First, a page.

‘Tis the season and our thoughts are turning to gifts and decorations once again. And once again, my favorite in BOTH categories comes to mind… the lovely Amaryllis!
Want some bright, cheerful color inside for the holidays? Plant amaryllis! This big ugly bulb will burst into bloom in just a few weeks with very little effort on your part. Because it’s so spectacular in appearance and so easy to grow, the amaryllis makes a wonderful gift, too.
Amaryllis can be found in just about any garden center at this time of the year. Most popular is the deep red color but these days, there is a wide variety of colors, textures, shapes and sizes in amaryllis blossoms. Anything ranging from snow white to pink or peach or even stripes and picotee has been added to the various red varieties.
If you purchase your amaryllis bulb pre-packaged, there will be full growing instructions printed on the box or insert. If you find a bulb in a bulk bin, the instructions may be printed on a handout. Just in case you don’t have the instructions, here are the basics:
Choose a pot that is only slightly larger than the diameter of the bulb. Amaryllis likes to be somewhat crowded. Be sure you have about a half to one inch of space all around the bulb and it will be perfect. Fill the pot about halfway with good potting soil and then set the bulb on the soil surface. Fill the pot so that about half of the bulb is left exposed. Water thoroughly and then put the pot in a warm, well-lit spot and forget it for a while. Don’t water it again until you see growth. From that point on, keep the soil evenly moist.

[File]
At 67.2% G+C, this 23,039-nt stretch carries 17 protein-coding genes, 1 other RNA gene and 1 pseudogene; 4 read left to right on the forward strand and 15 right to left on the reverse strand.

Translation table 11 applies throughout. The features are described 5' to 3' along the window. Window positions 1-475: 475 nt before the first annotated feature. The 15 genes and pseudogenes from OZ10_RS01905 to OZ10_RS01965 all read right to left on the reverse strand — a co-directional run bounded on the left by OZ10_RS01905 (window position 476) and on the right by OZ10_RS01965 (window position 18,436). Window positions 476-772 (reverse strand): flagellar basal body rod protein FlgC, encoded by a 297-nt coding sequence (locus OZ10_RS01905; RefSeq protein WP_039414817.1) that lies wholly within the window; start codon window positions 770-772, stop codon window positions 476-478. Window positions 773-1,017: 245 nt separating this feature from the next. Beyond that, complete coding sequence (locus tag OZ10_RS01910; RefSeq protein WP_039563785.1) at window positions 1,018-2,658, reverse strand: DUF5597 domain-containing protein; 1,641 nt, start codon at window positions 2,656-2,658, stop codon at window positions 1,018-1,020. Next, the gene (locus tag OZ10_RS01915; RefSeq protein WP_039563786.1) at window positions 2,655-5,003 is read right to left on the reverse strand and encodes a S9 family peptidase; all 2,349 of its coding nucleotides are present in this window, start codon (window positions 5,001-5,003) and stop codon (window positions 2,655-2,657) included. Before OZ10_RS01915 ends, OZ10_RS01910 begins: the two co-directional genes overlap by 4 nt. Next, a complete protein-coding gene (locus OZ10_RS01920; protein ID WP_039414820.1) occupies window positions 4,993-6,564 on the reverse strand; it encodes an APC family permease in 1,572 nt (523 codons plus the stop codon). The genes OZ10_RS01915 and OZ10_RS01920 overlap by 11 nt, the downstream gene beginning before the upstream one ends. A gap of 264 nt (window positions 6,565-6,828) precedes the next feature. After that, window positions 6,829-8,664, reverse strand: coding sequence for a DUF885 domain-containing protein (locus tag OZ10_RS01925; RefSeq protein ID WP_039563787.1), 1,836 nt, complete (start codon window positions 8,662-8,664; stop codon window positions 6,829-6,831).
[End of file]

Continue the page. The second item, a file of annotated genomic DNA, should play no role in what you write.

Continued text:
You will most likely see a flower bud growing long before the leaves show up. That’s normal, so don’t be alarmed. This thick sturdy stem will have just one large bud at its tip, but when that bud opens, you should have a cluster of 2 to 4 huge flowers. Bigger bulbs will have more flowers.
If you plan to save your bulb for a repeat performance next year, feed it with a houseplant fertilizer according to the package directions. And when the flowers fade, cut off the stem to conserve the bulb’s strength. Do not cut the leaves. Those are essential to the bulb’s growth for next year.
When the strap-like amaryllis leaves begin to yellow and die, withhold water from the bulb until the soil dries out. Then remove your bulb, shake off any loose soil and store it in a cool dry place.
Next year, about 6 weeks before you want to see blossoms, plant your amaryllis bulb exactly the same way you did it this year. You’ll need a larger pot, though, because your bulb should have expanded from its original size.
You can repeat this process year after year for as long as you care to do it. Each year, your amaryllis bulb will grow a bit more, rewarding you with more and larger blooms each season.